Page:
May 03, 2009
Rest in Peace Jack Kemp
Jack Kemp, football star and politician, dies
Jack Kemp, the former pro quarterback who turned fame on the gridiron into a career in national politics and a crusade for lower taxes, has died of cancer at age 73.
Family spokeswoman Marci Robinson said Kemp died shortly after 6 p.m. Saturday, surrounded by his family. Kemp died at his home in Bethesda, Md., in the Washington suburbs, friends said.
Kemp's office announced in January that he had been diagnosed with an unspecified type of cancer. By then, however, the cancer was in an advanced stage and had spread to several organs, former campaign adviser Edwin J. Feulner said. He did not know the origin of the cancer.
Kemp, a former quarterback for the Buffalo Bills, represented western New York for nine terms in Congress, leaving the House for an unsuccessful presidential bid in 1988.
Eight years later, after serving a term as President George H.W. Bush's housing secretary, he made it onto the national ticket as Bob Dole's running-mate.
With that loss, the Republican bowed out of political office, but not out of politics. In speaking engagements and a syndicated column, he continued to advocate for the tax reform and supply-side policies — the idea that the more taxes are cut the more the economy will grow — that he pioneered.
Feulner, president of the Heritage Foundation, a Kemp family friend and his former campaign deputy chief of staff, said Kemp's legacy will be his compassion.
"The idea that all conservatives really should regroup around and identify with is that this is not an exclusive club," Feulner said. "Freedom is for everybody. That's what Jack Kemp really stood for."
Praise rolled in from fellow politicians.
Senate Republican leader Mitch McConnell, R-Ky., called Kemp "one of the nation's most distinguished public servants. Jack was a powerful voice in American politics for more than four decades."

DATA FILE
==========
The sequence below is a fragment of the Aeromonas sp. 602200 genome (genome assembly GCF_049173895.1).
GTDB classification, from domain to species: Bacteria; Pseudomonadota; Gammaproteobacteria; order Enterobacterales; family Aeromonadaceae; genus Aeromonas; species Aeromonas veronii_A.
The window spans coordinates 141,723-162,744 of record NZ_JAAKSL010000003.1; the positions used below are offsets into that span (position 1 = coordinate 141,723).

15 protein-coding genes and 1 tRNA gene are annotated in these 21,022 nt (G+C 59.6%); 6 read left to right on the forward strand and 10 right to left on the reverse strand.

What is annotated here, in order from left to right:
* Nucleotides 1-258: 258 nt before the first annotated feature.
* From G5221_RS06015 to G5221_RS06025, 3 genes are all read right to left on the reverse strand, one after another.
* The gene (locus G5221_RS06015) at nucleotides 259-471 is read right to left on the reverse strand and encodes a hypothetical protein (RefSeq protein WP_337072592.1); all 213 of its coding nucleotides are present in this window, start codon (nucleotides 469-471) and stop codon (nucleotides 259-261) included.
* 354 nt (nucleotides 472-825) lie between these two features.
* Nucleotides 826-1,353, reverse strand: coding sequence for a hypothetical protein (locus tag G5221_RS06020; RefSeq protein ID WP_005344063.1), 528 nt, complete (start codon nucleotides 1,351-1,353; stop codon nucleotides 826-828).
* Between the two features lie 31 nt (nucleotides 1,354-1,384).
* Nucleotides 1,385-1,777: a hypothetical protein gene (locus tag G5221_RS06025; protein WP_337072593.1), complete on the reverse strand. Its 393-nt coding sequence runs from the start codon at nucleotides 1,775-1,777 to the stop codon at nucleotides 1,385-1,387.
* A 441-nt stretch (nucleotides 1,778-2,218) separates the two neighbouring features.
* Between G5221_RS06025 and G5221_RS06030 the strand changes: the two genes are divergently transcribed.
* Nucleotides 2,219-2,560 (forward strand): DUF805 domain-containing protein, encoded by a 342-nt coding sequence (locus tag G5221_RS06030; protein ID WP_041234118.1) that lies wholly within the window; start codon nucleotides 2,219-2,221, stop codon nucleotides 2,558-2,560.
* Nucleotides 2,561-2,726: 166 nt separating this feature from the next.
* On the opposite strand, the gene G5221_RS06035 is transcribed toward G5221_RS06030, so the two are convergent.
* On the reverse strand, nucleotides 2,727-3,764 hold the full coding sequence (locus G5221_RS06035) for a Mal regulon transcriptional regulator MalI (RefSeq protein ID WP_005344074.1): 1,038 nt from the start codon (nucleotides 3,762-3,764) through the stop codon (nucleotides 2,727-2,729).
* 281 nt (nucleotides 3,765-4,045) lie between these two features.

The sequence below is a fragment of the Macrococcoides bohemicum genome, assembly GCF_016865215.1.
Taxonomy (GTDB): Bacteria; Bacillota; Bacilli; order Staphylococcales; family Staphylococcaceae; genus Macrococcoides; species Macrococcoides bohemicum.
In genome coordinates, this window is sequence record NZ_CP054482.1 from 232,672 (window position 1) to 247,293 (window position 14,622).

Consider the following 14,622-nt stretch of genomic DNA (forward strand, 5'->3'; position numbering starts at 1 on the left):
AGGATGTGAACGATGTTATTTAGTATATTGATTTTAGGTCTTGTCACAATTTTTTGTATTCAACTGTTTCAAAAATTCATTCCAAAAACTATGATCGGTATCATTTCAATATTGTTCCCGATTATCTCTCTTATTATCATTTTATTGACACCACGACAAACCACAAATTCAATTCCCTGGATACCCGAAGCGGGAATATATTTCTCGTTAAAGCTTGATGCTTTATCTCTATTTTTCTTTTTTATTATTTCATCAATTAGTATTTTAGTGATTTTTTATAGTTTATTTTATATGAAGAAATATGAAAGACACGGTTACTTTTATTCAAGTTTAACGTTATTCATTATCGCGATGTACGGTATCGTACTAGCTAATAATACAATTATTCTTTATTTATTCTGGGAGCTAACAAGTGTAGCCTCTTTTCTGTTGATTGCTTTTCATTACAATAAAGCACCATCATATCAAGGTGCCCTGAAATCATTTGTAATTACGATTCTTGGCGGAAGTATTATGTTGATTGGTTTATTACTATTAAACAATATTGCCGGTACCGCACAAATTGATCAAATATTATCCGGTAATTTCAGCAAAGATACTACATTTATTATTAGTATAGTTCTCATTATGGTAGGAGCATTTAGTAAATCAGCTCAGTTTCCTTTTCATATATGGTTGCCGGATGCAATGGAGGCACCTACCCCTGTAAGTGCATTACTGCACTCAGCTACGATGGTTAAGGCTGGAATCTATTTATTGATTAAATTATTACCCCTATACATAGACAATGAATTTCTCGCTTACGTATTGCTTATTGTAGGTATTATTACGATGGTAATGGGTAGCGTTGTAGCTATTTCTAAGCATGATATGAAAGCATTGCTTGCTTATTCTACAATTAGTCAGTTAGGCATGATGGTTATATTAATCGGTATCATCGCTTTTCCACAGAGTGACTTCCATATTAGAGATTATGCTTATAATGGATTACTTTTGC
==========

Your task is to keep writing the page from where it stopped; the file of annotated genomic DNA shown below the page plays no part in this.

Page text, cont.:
Former President George W. Bush expressed his sorrow after hearing of Kemp's death.
"Laura and I are saddened by the death of Jack Kemp," he said. "Jack will be remembered for his significant contributions to the Reagan revolution and his steadfast dedication to conservative principles during his long and distinguished career in public service. Jack's wife Joanne and the rest of the Kemp family are in our thoughts and prayers."
Kemp's rapid and wordy style made the enthusiastic speaker with the neatly side-parted white hair a favorite on the lecture circuit, and a millionaire.
Kemp also signed on with numerous educational and corporate boards and charitable organizations, including NFL Charities, which kept him connected to his football roots.
Kemp was a 17th round 1957 NFL draft pick by the Detroit Lions, but was cut before the season began. After being released by three more NFL teams and the Canadian Football League over the next three years, he joined the American Football League's Los Angeles Chargers as a free agent in 1960. A waivers foul-up two years later would land him with the Buffalo Bills, who got him at the bargain basement price of $100.
Kemp led Buffalo to the 1964 and 1965 AFL Championships, and won the league's most valuable player award in 1965. He co-founded the AFL Players Association in 1964 and was elected president of the union for five terms. When he retired from football in 1969, Kemp had enough support in blue-collar Buffalo and its suburbs to win an open congressional seat.